But the race of the day will be the American-savory Dubai World Cup, 10 furlongs for a $10,000,000 purse.

You've got 'Pharoah foil Keen Ice, beneficiary of the Frosted-American Pharoah speed duel in last year's Travers Stakes. Mshawish, winner in 2016 already of Gulfstream's Hal's Hope and Donn Handicap in his last two. Mubtaahij (bred in Ireland but based in the U.S. last year), winner of last year's UAE Derby but nothing else in 2015. Frosted, a high stakes-level runner coming off a soap opera of a 2015 campaign. Hoppertunity, who's either hard luck or suffers from seconditis, although he beat quality Imperative and Donworth by a nose in the hard fought San Antonio in February. Candy Boy's probably too highly placed here, and the Empire Maker colt Teletext, bred in Kentucky, has been running in South Africa.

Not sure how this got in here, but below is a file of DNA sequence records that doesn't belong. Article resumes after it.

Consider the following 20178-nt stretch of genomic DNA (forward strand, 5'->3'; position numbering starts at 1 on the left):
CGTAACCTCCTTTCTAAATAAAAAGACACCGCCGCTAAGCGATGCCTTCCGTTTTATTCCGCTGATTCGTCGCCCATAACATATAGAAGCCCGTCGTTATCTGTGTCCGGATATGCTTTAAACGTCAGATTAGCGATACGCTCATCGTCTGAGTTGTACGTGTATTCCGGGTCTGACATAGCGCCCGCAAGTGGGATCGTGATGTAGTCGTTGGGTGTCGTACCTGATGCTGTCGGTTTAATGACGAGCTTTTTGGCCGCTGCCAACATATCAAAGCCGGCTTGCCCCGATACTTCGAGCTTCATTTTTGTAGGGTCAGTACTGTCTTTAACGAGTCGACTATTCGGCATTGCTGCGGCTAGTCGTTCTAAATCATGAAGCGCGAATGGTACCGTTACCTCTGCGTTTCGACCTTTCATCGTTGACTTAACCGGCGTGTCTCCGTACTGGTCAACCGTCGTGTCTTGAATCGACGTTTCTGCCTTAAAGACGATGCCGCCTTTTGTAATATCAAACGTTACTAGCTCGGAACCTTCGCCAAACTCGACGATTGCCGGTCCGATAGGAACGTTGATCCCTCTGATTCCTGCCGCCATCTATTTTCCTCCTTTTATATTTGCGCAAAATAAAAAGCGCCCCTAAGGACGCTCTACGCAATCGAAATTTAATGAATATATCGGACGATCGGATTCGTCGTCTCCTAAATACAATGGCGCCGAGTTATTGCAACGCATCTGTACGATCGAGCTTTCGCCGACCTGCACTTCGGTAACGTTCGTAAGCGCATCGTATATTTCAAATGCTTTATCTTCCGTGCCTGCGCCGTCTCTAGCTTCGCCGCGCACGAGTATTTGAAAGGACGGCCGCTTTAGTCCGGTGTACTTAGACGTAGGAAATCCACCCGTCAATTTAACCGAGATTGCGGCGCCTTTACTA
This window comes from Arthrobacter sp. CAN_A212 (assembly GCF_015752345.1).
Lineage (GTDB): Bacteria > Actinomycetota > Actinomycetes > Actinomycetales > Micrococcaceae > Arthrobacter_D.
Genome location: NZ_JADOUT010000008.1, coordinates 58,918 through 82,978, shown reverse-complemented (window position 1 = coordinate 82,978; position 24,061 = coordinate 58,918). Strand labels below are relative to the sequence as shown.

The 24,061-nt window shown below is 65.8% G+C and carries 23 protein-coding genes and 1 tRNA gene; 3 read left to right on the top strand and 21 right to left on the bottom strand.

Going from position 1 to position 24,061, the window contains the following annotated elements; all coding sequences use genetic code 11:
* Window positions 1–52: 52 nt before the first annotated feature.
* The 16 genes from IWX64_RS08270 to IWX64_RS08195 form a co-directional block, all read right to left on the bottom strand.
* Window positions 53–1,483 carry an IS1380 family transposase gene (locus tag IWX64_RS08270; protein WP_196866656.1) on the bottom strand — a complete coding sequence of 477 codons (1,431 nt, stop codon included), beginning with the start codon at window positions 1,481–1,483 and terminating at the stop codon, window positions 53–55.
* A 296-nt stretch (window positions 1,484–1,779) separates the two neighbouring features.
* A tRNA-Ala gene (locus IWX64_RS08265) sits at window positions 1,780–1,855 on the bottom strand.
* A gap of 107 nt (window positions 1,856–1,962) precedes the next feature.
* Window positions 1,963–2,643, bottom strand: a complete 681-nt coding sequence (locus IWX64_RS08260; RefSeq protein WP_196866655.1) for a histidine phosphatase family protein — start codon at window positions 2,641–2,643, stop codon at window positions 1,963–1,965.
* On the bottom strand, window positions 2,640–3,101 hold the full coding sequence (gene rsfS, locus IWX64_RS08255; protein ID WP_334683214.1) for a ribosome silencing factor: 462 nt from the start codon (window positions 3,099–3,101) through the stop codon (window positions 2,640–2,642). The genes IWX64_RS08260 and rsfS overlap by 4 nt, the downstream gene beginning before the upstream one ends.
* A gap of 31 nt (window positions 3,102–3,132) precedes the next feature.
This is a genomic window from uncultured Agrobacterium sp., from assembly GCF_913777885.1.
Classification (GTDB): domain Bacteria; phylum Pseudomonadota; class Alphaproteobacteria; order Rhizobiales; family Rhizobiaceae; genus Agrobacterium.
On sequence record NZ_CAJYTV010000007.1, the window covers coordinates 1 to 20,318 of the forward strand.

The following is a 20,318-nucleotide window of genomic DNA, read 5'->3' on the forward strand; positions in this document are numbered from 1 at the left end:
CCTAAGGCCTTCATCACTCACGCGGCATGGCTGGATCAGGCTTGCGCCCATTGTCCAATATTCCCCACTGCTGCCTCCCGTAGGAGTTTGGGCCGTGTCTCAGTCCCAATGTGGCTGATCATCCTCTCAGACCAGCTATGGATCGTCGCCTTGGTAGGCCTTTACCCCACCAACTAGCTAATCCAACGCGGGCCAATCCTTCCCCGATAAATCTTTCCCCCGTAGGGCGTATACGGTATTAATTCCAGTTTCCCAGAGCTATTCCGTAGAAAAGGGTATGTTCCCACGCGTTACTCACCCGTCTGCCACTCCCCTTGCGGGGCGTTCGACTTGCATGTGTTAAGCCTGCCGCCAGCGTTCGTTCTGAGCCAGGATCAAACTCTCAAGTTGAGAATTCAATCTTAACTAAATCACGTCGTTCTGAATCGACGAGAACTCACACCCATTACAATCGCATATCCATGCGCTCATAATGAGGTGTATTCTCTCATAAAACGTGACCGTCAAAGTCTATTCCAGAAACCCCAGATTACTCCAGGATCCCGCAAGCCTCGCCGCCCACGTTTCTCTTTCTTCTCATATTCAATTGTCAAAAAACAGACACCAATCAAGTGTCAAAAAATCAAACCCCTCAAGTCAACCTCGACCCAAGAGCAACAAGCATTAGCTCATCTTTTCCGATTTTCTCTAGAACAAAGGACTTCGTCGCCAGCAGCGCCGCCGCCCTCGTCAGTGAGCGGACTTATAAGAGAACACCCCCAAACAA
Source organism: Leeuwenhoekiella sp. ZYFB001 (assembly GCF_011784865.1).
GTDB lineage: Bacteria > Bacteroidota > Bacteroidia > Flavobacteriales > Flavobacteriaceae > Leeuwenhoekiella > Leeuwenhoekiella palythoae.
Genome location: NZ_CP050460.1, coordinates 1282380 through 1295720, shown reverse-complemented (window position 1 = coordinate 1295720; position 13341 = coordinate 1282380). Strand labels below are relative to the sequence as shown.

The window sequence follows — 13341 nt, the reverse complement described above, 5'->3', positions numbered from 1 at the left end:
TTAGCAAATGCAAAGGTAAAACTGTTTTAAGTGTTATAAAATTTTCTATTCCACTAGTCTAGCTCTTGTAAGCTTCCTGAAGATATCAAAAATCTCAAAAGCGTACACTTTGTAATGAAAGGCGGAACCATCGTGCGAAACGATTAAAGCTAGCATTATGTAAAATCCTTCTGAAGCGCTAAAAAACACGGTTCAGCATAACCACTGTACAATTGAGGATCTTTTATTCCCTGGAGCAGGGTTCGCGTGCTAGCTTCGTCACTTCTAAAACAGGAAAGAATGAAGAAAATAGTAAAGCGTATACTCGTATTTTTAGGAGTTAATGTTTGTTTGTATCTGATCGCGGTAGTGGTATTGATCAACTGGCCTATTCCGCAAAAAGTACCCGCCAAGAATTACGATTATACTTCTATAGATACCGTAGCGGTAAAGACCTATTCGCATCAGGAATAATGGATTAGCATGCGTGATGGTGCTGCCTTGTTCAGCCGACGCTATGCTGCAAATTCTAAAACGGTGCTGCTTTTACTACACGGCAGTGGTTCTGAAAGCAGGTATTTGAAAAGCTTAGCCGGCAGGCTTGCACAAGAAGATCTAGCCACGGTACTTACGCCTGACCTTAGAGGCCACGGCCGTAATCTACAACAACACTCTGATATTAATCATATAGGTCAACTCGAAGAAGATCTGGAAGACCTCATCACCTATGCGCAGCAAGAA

And then we come to the American muscle car, California Chrome, just short as 2014's Triple Crown darling. They say he's looking mighty good these days. Looking at that JPG, I have to agree.

After shipping in to Meydan less than a fortnight before last year's World Cup, our 'Chrome ran a tough, courageous second with a fairly wide trip from the nine post. Soon after the race, owners Perry Martin and Steve Coburn took 'Chrome to England, all the while yappin' that he would ultimately be pointed to the ultra-prestigious Prix de l'Arc de Triomphe.

After pictures of 'Chrome in a gaunt, listless state began showing up, U.S. fans of America's Horse went into a tizzy, demanding that our boy be brought back for some good ol' home cookin'. Coburn was already in negotiations to sell his share of the horse. Mismanagement! we all cried.